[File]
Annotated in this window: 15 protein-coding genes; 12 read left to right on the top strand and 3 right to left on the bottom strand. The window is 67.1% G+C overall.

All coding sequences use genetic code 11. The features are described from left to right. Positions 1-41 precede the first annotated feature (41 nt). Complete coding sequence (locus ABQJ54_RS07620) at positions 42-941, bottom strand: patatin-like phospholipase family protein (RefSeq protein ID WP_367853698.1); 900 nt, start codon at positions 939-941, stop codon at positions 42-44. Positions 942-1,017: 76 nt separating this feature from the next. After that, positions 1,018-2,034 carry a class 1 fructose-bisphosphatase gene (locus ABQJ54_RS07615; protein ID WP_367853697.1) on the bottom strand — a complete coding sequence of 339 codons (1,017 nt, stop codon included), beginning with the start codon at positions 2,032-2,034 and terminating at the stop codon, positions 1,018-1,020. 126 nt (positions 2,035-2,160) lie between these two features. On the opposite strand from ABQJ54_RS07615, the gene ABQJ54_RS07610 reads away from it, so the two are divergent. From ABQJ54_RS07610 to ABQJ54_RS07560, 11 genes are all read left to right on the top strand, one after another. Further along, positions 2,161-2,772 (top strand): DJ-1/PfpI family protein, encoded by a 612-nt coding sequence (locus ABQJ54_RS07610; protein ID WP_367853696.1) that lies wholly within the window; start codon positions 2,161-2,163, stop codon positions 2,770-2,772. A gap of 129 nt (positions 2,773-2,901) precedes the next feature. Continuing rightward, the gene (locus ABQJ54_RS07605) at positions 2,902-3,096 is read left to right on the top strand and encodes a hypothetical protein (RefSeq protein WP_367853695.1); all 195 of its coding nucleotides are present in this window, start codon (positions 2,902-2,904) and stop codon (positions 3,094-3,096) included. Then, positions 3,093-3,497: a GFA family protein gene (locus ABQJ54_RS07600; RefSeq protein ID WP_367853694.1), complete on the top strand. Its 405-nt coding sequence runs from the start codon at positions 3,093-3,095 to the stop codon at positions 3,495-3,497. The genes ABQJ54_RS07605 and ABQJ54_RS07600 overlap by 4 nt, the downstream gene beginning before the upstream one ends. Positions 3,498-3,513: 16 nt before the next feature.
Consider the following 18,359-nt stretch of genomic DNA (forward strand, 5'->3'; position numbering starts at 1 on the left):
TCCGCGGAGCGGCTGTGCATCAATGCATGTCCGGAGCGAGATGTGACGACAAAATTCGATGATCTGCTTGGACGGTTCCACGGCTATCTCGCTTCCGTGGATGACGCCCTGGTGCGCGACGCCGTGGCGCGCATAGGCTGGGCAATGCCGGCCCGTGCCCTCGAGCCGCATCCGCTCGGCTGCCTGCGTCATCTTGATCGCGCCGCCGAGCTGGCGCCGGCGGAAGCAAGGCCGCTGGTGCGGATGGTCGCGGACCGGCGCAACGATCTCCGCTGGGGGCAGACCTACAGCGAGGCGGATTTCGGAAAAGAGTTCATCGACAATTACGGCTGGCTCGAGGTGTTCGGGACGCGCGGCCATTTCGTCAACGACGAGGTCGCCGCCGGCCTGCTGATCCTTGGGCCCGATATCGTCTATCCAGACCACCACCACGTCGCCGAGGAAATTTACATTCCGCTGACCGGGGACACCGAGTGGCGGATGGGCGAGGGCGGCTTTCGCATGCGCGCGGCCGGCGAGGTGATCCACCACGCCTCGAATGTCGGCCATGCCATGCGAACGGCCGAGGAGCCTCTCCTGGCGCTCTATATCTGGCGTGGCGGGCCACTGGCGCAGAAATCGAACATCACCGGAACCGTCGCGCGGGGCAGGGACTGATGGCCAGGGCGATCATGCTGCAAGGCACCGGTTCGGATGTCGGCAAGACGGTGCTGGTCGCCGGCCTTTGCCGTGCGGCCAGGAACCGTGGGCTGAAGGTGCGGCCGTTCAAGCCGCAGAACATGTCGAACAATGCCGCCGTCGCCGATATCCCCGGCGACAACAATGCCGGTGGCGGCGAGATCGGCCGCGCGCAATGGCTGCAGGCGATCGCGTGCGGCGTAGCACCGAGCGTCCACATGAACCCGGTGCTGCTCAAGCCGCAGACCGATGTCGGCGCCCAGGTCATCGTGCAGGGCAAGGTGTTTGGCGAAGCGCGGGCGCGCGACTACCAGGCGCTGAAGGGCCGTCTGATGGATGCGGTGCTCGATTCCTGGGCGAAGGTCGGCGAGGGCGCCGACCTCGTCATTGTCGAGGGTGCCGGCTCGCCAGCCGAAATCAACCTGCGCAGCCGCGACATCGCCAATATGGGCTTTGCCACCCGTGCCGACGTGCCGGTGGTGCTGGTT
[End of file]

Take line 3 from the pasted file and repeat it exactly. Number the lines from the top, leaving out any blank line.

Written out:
Consider the following 18,359-nt stretch of genomic DNA (forward strand, 5'->3'; position numbering starts at 1 on the left):